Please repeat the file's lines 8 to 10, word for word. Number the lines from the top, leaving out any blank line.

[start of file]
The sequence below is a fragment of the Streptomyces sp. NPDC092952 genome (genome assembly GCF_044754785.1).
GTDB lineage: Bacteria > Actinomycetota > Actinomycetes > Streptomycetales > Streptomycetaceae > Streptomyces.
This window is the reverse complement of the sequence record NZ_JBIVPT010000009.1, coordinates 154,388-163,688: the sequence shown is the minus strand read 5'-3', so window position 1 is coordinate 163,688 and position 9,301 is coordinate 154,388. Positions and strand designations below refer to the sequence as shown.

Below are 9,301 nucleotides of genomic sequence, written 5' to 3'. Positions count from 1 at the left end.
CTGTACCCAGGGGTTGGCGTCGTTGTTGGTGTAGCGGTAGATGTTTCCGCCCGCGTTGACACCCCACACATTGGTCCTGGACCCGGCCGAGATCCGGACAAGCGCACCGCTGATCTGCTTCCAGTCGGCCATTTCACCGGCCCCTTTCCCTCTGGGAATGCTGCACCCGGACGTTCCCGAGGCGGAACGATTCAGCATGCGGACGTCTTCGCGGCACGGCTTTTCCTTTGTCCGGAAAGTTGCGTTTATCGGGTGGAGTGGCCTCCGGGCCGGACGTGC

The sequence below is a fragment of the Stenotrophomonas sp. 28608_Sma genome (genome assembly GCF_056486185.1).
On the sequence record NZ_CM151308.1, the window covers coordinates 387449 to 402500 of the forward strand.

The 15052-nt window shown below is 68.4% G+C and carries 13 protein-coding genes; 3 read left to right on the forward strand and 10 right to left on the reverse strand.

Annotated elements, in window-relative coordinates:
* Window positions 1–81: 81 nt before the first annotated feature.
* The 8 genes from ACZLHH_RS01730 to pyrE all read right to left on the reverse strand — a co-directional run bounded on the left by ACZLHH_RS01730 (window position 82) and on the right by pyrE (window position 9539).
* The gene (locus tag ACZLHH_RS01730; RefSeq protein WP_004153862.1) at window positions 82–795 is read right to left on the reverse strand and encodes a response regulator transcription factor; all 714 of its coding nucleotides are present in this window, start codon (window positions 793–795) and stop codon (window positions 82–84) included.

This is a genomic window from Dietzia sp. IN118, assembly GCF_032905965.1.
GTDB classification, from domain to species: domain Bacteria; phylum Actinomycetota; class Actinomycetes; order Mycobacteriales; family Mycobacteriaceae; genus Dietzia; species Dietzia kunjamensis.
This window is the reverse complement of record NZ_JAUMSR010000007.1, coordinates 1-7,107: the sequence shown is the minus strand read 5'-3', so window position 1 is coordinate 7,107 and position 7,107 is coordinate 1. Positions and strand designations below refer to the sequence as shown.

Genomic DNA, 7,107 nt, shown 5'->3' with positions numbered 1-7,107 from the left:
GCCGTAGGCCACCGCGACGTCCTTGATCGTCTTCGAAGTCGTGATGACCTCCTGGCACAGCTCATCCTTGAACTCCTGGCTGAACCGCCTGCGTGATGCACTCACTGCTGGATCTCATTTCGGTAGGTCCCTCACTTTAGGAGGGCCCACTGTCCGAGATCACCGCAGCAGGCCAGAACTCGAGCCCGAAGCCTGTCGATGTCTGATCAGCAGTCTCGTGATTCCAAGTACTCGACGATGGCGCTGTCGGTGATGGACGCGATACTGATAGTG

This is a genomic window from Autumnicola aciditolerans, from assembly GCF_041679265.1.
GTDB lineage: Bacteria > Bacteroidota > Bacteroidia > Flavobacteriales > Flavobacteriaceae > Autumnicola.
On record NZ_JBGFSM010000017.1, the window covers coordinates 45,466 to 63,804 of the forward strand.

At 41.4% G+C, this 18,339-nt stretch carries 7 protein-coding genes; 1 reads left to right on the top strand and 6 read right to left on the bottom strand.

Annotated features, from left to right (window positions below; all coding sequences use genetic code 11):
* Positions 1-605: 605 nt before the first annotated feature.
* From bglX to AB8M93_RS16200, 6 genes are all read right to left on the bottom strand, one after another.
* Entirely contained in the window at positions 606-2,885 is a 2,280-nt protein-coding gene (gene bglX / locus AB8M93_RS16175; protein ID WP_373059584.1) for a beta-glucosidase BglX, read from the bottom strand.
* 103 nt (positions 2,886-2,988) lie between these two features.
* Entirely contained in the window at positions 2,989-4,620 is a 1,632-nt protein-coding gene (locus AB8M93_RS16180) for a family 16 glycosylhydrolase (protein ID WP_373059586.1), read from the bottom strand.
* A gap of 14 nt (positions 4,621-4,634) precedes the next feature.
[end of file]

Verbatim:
The 15052-nt window shown below is 68.4% G+C and carries 13 protein-coding genes; 3 read left to right on the forward strand and 10 right to left on the reverse strand.

Annotated elements, in window-relative coordinates:
* Window positions 1–81: 81 nt before the first annotated feature.